September 26, 2014
Gopalaswamy: Cooperation, the Final Frontier
President Brack Obama will host Indian Prime Minister Narendra Modi next week during his first visit to Washington when he arrives from the United Nations General Assembly in New York. Obama congratulated Modi right after his electoral victory and invited him to Washington, even though he was denied a U.S. visa a decade ago for his alleged role in communal violence when he served as chief minister of Gujarat. The visit signals a commitment to advance the U.S.-India relationship despite the stagnancy faced in the last few years because of policy paralysis with the previous Indian government as well as the U.S. being consumed by events in the Middle East and Ukraine.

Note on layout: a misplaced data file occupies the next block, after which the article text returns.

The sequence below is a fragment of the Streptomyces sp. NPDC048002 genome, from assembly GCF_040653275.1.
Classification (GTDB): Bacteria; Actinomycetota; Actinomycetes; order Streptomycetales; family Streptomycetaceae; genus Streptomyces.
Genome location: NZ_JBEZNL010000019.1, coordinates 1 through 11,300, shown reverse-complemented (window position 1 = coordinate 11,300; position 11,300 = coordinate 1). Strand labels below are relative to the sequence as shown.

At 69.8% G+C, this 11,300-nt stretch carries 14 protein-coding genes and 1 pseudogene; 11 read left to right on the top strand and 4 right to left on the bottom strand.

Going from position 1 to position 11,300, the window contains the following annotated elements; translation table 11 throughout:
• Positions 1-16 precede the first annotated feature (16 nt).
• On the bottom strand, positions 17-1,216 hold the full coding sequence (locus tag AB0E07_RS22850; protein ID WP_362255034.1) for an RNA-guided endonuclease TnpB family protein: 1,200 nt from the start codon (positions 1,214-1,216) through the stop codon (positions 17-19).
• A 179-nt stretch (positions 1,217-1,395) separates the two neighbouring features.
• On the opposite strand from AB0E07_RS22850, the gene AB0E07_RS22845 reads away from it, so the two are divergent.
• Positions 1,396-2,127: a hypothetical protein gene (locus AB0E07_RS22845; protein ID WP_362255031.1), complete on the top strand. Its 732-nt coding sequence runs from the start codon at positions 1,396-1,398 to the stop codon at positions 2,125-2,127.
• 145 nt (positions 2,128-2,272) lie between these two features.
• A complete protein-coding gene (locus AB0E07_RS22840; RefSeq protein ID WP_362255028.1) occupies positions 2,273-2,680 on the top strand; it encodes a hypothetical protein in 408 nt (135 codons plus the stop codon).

India made history this week with its Mars rover successfully maneuvering itself into the orbit around the red planet. This follows the launch of NASA’s Mars spacecraft, Maven, which successfully went into orbit earlier this week. This burgeoning success in space exploration for NASA and the Indian Space Research Organization provides the necessary boost to deepen civilian space cooperation between the two nations. Obama and Modi should take advantage of the Indian Space Research Organization and NASA’s recent achievements by unveiling a long-term bilateral initiative that aims to take advantage of the relative strengths of the two nations for successfully exploring outer space. Deepening and strengthening space collaboration not only produces results in outer space but also has the potential to increase collaborative opportunities for universities, advance science and technology research and develop human capital. These are critical aspects because such collaborative opportunities go beyond the government-to-government level and increase people-to-people level contact that is key to sustaining a long-term partnership between the two most important democracies in the world.